After that, we can call our wrapped func using the callsfunc so that it is traceable. One last thing to do is to verify if the tracker call (callsfunc) has been called twice, as expected, using tracker.verify()

In the code below, we are interested in tracking the number of times callsfunc function was executed, and match it against the number of executions we set; in this case, two calls. See below for a sample output:

We got an error after printing “Hello Word” once. This is as a result of calling callsfunc() once, instead of twice as defined. Any time the output value of the callsfunc() does not add up to the number of times it’s expected to be called, tracker.report() is implicitly called. 

Tracker report is a JSON array containing detailed information about the error that occurred when tracking a function.

 Below is the structure of a tracker report:

The Structure of the Tracker Report

There are five main components of tracker.report()and they include:

  1. Message: The message field gives information about the number of expected executions against the number of executions that has actually occurred. 
  2. Actual: Reports the number of times callsfunc was executed.
  3. Expected: Displays the number of times callsfunc is expected to be executed. 
  4. Operator: The operator is the function we are tracking wrapped in callsfunc
  5. Stack Trace: Gives us a hint of where the error is emanating from. 

The Expected Number of Executions are Equivalent to the Actual Executions

Let’s take a look at the code below, where the number of times we expected callsfunc() to be executed is equivalent to the number of times it was executed:

const assert = require('assert')

const tracker = new assert.CallTracker()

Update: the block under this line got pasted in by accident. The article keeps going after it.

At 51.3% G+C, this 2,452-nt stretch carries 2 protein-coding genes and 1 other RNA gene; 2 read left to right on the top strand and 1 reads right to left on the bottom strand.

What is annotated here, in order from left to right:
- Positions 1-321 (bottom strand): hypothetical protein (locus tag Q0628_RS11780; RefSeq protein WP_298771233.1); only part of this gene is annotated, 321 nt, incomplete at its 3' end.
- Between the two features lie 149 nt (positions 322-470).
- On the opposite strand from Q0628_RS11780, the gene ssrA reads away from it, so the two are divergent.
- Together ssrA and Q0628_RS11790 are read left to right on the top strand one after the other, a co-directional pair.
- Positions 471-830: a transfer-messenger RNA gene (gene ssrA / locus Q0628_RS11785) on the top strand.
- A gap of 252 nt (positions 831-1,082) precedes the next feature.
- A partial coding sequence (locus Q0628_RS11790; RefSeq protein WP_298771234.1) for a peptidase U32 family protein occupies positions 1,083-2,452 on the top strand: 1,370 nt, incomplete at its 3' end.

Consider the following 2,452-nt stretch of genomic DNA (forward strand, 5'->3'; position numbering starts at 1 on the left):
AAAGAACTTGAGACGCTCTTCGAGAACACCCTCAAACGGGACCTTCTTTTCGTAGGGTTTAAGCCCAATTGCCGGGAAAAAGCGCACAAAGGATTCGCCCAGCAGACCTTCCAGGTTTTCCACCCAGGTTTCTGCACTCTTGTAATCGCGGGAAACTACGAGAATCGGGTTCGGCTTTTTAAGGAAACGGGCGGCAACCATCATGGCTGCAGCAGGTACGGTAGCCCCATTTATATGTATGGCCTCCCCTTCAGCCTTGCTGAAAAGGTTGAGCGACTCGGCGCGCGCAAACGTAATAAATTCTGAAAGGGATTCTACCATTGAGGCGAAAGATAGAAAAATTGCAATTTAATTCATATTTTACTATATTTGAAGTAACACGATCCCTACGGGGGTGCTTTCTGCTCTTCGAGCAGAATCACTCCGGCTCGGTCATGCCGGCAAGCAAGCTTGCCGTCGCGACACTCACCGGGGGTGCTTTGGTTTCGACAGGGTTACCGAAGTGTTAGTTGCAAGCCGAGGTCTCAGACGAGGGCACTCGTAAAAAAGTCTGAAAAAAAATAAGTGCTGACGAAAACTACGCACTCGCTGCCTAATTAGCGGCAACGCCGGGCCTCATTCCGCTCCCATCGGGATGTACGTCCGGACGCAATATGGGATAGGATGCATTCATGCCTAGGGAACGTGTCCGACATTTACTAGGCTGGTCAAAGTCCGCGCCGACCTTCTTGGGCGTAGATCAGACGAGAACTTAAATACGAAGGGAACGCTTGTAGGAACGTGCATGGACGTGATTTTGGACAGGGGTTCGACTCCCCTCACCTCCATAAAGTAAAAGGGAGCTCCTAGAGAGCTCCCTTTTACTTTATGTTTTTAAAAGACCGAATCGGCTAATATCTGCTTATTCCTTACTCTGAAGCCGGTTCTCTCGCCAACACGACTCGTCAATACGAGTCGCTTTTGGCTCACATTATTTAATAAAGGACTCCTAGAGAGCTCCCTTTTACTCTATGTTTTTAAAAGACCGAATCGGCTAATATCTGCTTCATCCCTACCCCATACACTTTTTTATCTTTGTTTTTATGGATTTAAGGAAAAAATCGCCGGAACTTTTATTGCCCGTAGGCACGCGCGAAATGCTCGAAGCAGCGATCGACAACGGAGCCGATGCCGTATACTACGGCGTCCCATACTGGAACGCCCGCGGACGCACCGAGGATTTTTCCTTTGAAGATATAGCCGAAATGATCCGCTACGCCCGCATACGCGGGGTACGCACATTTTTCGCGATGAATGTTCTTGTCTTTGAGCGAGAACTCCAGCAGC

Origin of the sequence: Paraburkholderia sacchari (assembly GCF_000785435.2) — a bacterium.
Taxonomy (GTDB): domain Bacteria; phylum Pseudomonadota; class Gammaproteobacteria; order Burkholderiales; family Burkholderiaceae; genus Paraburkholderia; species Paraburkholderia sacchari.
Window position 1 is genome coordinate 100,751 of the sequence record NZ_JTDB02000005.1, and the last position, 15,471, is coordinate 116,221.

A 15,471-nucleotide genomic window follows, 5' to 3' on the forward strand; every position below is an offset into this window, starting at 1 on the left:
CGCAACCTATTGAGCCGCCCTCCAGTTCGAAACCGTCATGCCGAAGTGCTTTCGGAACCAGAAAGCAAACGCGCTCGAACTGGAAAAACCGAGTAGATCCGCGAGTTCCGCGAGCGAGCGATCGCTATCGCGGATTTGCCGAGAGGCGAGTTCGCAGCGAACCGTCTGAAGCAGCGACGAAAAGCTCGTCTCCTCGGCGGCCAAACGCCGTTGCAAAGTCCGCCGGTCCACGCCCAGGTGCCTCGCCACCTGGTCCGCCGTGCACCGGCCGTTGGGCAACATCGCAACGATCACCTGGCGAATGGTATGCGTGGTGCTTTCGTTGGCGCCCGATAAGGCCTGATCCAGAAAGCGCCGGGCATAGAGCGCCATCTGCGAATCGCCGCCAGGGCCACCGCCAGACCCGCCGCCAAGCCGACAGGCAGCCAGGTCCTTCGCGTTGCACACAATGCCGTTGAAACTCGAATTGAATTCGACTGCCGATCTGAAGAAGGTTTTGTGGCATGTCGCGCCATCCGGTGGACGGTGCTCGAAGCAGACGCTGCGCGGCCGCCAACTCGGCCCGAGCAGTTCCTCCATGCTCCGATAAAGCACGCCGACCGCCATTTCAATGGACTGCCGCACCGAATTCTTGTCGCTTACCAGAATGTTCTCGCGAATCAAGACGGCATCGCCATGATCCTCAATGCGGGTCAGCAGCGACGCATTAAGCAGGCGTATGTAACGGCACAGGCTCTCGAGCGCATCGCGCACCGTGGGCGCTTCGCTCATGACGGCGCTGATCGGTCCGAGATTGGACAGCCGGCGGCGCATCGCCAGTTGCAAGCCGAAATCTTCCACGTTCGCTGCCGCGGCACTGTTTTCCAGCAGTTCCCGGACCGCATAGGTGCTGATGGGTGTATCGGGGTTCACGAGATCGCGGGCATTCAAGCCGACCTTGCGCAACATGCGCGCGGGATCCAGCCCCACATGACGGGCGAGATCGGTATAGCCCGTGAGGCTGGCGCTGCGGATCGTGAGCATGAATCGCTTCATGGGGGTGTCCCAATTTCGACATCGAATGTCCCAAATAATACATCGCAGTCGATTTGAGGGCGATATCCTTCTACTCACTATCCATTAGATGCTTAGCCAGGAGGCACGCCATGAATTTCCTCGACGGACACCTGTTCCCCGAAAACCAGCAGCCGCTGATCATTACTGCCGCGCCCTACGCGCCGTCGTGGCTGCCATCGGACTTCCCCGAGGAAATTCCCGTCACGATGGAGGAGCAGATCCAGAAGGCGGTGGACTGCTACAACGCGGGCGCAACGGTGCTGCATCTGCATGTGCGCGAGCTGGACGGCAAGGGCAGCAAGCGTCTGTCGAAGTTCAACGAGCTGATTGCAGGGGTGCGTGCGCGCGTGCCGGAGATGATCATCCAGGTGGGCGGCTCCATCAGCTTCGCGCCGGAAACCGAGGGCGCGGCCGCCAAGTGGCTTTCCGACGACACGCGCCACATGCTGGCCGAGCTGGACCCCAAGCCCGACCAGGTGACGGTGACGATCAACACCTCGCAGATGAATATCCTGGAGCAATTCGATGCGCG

function func() {console.log("Hello World")}

const callsfunc = tracker.calls(func, 2)

callsfunc()

callsfunc()

console.log(tracker.report())

process.on('exit', () => {

 tracker.verify()

})

Here is the output:

Hello World

Hello World

[]

From the output above, we can see that “Hello world” was printed twice because we called callsfunc() twice. The empty array shown in the output represents the tracker report I explicitly printed. The function was executed the number of times it was expected to be executed. Therefore, no tracker report message is generated.

Key Takeaways:

Let’s recap the main things we discussed in this tutorial: 

  1.  assert.verify : We started by instantiating the Calltracker object. This object has a tracker.calls() method that helps us to track the number of times a function was called. 
  2.  assert.verify : This function helps to confirm the number of times the function was called.
  3.  assert.report : Gives us a detailed report whenever an error occurs due to expected number of function calls not matching the actual function invocation.

Primrose Katena is a software engineer, entrepreneur and technical writer. She strongly believes entrepreneurship and technology are positively impacting the world. She has worked in the IT industry in Zimbabwe and Entrepreneurship in Ghana. Ms. Katena loves sharing tech knowledge with other developers through writing.